“Communication is any act by which one person gives to or receives from another person information about that person’s needs, desires, perceptions, knowledge, or affective states.”*
Let’s break this down:
“any act” means speaking, gestures, withdrawal, behaviors, rolling the eyes…there are a lot of ways to communicate –
Communication can be intentional –
“give info about needs, desires, etc.” –
So, with all that just in one word and with so much riding on it, is it any wonder we can have problems with it?
What you heard is not what I said
Here’s another problem with communication: the meaning behind our words or tone can be interpreted totally differently than what we intended!
“Did you take out the trash?” can be interpreted as “You’re telling me I’m incompetent and forgetful” when the speaker was just wondering if they should take it out themselves. The receiver of the question might now throw out a zinger to our unsuspecting questioner and they don’t know what just happened!
If two people are having an argument where neither are really hearing the intent of the other (no communication) aren’t they really arguing over something that doesn’t exist?
If the person you are speaking to does not understand what you said and what you meant behind the words then you are not communicating.
You are communicating if when asked, “What did you hear them say?” the person you were speaking to can repeat back what you said and you agree that they truly got what you meant to say. You “communicated” exactly what you intended.
"I" statements only please
You are the only one in your head. That means you are the only one that really knows how you feel, think, what you want and don’t want, etc.
No one else has the right to tell you what you think, feel, or want. Unless they live inside you, they don’t know. That means you don’t know what they think, feel, or want either.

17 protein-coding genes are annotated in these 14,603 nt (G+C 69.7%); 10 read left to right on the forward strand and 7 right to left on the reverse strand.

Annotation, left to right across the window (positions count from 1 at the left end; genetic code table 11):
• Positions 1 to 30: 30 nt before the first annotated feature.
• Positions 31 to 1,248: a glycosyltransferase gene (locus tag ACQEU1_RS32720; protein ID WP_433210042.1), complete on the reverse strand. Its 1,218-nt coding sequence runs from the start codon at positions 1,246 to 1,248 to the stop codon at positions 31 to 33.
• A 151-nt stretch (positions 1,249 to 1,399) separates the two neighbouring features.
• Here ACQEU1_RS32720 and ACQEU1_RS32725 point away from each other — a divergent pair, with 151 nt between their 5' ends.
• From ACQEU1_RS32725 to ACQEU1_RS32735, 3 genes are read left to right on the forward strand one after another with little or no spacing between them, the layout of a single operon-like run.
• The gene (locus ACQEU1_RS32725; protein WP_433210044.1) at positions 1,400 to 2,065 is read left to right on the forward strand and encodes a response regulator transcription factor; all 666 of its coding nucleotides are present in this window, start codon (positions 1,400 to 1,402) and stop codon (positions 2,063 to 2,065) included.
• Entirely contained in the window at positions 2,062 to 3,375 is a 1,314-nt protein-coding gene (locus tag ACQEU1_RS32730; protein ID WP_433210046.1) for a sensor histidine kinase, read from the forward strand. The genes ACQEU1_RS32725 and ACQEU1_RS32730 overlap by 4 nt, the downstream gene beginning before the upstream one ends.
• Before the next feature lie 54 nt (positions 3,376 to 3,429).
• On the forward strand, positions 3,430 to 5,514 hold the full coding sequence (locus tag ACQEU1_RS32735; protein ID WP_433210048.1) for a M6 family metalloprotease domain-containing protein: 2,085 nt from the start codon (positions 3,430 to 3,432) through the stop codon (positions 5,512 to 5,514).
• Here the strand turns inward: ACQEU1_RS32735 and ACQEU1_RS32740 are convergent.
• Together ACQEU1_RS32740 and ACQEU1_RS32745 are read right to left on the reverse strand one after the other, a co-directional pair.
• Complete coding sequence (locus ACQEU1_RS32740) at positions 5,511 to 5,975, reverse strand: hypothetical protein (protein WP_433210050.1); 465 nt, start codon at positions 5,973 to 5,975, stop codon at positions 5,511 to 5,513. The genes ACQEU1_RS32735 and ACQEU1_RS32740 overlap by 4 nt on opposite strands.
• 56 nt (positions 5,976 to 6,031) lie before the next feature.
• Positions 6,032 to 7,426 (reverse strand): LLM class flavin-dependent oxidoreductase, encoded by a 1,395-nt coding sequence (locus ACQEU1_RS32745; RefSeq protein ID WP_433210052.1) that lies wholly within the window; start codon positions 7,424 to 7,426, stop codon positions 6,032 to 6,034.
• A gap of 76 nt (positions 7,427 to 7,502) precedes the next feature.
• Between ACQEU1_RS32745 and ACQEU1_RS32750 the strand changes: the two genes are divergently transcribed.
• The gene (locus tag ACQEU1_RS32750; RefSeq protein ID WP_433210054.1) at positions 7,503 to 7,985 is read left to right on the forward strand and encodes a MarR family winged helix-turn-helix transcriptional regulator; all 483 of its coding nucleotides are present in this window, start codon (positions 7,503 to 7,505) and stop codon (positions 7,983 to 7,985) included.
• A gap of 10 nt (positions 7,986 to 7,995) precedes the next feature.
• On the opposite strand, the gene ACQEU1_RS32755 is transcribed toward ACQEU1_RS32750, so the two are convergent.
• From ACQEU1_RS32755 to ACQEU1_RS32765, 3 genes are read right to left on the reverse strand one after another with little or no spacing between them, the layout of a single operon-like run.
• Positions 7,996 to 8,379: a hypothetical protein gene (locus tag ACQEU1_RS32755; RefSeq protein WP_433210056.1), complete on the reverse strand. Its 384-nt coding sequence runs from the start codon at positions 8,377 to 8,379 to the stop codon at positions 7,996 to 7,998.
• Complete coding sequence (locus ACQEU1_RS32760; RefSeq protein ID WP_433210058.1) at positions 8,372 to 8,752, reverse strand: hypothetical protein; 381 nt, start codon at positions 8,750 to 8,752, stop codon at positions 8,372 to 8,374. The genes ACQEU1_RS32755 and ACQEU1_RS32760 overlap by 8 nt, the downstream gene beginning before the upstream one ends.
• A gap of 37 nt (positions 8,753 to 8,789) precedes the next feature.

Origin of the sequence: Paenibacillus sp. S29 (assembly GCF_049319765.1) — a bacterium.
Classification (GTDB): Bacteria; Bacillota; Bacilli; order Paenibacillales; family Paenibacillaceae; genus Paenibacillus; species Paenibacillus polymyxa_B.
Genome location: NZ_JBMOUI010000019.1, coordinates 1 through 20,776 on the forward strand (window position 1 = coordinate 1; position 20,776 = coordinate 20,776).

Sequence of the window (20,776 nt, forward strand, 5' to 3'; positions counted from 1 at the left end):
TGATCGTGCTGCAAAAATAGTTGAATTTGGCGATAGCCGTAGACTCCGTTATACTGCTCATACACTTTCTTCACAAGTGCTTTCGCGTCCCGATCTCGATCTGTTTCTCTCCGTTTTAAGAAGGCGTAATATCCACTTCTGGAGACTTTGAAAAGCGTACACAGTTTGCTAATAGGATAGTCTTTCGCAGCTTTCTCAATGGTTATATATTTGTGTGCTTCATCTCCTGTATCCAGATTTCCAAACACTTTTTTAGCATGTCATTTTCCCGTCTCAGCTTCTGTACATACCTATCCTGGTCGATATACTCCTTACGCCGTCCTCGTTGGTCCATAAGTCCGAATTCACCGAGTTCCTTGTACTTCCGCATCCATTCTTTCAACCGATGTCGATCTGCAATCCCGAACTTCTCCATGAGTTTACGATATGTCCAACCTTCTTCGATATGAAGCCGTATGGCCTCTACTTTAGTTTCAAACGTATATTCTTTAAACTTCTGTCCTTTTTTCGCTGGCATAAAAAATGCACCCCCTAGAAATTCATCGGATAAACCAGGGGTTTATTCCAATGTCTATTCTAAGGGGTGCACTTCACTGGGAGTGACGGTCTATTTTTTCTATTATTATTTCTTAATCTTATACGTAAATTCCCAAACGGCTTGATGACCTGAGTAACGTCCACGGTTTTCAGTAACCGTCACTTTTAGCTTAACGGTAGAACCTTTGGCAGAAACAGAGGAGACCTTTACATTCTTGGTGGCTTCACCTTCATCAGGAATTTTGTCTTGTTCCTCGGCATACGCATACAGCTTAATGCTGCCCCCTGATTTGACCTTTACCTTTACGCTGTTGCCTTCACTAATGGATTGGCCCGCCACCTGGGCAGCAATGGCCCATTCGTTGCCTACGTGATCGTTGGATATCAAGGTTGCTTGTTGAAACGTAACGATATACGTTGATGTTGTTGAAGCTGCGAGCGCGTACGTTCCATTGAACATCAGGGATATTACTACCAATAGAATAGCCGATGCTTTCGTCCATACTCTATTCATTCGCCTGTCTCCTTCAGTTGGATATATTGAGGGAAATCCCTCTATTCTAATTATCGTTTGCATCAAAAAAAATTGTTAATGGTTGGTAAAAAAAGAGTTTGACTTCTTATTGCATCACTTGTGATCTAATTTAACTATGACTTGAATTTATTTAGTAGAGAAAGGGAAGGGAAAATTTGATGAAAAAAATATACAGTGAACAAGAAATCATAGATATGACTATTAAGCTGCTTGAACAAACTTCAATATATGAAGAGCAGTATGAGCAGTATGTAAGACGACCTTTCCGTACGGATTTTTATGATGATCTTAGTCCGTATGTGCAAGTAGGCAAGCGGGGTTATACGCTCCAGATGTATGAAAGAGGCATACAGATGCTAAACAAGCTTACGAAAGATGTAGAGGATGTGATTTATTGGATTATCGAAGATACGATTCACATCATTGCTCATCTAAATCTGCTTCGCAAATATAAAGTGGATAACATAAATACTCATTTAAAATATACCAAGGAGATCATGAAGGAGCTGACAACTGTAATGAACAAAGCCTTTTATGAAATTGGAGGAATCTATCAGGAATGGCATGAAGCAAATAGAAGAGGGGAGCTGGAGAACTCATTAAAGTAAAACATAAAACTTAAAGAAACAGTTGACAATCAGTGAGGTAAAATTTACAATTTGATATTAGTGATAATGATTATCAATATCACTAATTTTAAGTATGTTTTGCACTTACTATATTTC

So, the only solution is to speak only from yourself. “I think…,” “I feel….,” “and I want…,” speak about what is in you.
Also, when you start out a sentence with “you” it will put the other person on the defensive right away.
Here are some communication choices:
You statement: “You’re always so mean to me.
I statement: I felt so sad when you did not come by when you said.
You statement: You just want to hang out with your friends and don’t care about me at all. You don’t love me.”
I statement: I miss hanging out together. I would like to spend more time with you.
You statement: You don’t care about me at all.
I statement: I feel lonely and taken for granted.
Only the “I” statements will start and hold communication. The “you” statements will pretty much guarantee a fight.
Try this communication exercise
1. Pick an issue that is unresolved and you both agree to speak about.
2. One person starts to speak and the other only listens. The speaker is only allowed to speak in “I” statements. “I felt so sad when you did not come home when you said. I thought that I would like to spend time with you because I miss hanging out together.”
3. The listener now repeats back what they heard, “What I heard you say is that you were sad cause you wanted to hang out with me and don’t like me being with my friends.”
4. Hmmm. I think the listener put some of their own stuff in there. The speaker gets to clarify: “No, I didn’t say anything about you being with your friends. What I said was that I wanted to spend time with you. I like being with you.”
5. The listeners repeat what was heard this time: “You like being with me and were sad that you didn’t get to the other night.”
6. Speaker is heard and now gets to put in a request: “Yes, I would like to ask you to call me if you are not going to come over as you said and I would like it if we had made new plans if something had come up for you.”
7. Listener can agree, disagree or modify the request: “I would like us to not make plans so far in advance but I will agree to call you if something changes when we do have plans. I will not do that very often because I like being with you too.”
8. Now they change places and the listener becomes the speaker.
By speaking in “I” statements and making sure they were heard correctly there was no need to go on the defense or attack. Both people are heard and communication about the issue takes place and is resolved.
This exercise takes practice but it really works if you stick to what you feel, think, and want rather than assuming you can read the other’s mind.